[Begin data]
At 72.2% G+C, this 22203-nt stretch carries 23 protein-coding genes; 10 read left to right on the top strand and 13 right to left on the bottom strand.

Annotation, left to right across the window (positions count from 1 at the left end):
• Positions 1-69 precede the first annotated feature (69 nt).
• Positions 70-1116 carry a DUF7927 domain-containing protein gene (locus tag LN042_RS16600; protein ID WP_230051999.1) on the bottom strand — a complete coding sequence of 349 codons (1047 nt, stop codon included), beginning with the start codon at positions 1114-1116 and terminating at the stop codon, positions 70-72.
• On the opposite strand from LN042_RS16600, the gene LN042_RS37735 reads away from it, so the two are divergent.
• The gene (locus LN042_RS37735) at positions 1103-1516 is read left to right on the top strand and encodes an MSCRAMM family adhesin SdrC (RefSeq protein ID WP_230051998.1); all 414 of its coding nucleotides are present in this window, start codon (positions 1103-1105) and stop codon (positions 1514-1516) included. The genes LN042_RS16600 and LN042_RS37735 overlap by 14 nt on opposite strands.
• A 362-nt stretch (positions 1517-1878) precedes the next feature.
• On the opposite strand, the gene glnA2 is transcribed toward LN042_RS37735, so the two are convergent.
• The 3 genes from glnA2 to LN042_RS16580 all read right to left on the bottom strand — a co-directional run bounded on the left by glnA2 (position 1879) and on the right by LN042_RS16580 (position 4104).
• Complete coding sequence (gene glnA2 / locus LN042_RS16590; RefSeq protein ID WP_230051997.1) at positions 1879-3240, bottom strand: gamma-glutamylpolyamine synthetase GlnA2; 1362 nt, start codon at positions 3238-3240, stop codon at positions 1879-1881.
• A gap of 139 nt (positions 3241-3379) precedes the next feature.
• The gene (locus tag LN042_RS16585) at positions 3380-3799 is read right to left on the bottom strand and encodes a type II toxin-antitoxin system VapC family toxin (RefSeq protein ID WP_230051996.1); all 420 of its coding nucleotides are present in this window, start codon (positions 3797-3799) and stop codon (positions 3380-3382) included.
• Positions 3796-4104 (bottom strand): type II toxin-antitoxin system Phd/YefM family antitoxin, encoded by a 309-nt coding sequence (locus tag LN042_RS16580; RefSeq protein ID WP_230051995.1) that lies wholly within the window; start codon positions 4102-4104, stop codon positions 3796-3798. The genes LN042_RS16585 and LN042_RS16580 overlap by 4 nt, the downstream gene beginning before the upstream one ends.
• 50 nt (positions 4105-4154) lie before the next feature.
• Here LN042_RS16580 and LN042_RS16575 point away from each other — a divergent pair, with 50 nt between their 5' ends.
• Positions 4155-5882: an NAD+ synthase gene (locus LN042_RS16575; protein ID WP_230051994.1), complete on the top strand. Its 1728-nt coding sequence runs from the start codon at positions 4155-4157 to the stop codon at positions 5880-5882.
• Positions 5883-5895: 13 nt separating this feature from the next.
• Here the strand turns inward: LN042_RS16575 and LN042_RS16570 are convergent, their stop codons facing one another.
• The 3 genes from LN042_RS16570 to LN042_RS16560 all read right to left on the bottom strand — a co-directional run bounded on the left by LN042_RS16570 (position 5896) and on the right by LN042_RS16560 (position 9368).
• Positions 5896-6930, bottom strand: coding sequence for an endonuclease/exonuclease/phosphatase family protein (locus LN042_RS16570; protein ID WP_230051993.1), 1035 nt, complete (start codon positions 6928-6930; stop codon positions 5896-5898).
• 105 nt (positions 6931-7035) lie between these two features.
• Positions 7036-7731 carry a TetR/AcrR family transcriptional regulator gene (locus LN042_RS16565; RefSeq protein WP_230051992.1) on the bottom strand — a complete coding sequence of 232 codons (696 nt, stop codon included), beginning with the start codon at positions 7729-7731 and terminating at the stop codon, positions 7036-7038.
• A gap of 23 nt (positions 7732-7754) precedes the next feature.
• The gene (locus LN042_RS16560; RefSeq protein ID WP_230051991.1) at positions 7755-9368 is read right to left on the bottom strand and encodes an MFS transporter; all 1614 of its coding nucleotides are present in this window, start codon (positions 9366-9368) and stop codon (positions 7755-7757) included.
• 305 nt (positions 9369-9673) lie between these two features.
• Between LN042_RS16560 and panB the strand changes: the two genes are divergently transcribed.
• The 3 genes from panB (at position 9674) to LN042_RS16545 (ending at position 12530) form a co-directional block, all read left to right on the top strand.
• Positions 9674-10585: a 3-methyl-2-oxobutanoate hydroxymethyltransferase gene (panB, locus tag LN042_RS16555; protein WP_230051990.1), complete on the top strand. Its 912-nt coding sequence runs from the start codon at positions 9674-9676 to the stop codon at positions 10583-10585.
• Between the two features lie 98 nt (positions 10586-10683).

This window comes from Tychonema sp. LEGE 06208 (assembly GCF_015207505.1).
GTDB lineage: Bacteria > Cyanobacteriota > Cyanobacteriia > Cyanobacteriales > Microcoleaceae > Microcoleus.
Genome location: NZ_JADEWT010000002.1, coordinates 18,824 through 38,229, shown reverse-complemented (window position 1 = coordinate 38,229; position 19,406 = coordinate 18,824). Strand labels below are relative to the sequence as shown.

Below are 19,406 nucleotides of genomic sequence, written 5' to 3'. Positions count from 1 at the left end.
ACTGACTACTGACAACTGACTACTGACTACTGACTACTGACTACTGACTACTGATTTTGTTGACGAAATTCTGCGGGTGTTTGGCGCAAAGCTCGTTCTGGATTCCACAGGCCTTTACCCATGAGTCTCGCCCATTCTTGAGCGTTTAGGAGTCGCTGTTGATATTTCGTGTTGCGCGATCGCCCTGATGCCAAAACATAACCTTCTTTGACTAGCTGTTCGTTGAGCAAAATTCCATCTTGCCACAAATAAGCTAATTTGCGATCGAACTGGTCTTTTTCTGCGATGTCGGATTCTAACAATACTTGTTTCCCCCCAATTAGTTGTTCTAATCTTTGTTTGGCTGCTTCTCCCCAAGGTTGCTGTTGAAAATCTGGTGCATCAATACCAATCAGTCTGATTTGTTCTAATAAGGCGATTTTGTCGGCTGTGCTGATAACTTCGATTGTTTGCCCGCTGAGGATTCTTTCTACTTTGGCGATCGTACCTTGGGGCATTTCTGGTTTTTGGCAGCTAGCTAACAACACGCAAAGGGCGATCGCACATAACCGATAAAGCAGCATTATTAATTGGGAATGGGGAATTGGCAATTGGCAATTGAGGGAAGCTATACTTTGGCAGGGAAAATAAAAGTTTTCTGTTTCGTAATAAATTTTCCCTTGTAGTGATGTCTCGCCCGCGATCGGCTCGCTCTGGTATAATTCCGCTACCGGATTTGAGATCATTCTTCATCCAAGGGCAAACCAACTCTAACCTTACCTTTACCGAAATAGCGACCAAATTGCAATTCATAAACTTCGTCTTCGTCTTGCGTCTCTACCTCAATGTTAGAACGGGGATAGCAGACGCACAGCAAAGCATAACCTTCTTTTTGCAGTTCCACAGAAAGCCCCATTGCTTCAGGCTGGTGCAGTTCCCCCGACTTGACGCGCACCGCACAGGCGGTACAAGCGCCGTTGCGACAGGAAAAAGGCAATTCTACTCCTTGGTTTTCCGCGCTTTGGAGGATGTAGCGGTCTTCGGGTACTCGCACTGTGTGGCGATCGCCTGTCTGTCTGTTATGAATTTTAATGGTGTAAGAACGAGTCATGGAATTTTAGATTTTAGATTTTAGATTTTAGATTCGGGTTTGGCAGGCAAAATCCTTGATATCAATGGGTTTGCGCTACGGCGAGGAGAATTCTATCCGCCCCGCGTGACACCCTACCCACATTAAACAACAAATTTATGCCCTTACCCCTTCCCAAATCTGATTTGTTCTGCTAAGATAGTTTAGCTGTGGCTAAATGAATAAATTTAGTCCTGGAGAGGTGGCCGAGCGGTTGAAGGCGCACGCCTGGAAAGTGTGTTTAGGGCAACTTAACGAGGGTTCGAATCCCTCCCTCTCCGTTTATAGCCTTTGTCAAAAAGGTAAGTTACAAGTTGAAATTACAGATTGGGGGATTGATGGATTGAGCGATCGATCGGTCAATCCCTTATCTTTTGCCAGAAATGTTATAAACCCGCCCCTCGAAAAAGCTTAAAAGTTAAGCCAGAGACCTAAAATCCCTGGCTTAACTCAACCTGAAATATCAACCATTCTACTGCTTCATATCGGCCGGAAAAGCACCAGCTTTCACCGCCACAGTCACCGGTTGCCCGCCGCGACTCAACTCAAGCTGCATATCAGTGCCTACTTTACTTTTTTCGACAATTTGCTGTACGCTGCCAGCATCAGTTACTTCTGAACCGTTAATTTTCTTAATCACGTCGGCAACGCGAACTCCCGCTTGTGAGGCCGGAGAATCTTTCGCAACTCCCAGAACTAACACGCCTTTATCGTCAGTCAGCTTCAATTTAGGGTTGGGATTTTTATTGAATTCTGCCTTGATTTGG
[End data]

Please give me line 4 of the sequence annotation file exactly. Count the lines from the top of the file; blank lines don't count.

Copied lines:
• Positions 70-1116 carry a DUF7927 domain-containing protein gene (locus tag LN042_RS16600; protein ID WP_230051999.1) on the bottom strand — a complete coding sequence of 349 codons (1047 nt, stop codon included), beginning with the start codon at positions 1114-1116 and terminating at the stop codon, positions 70-72.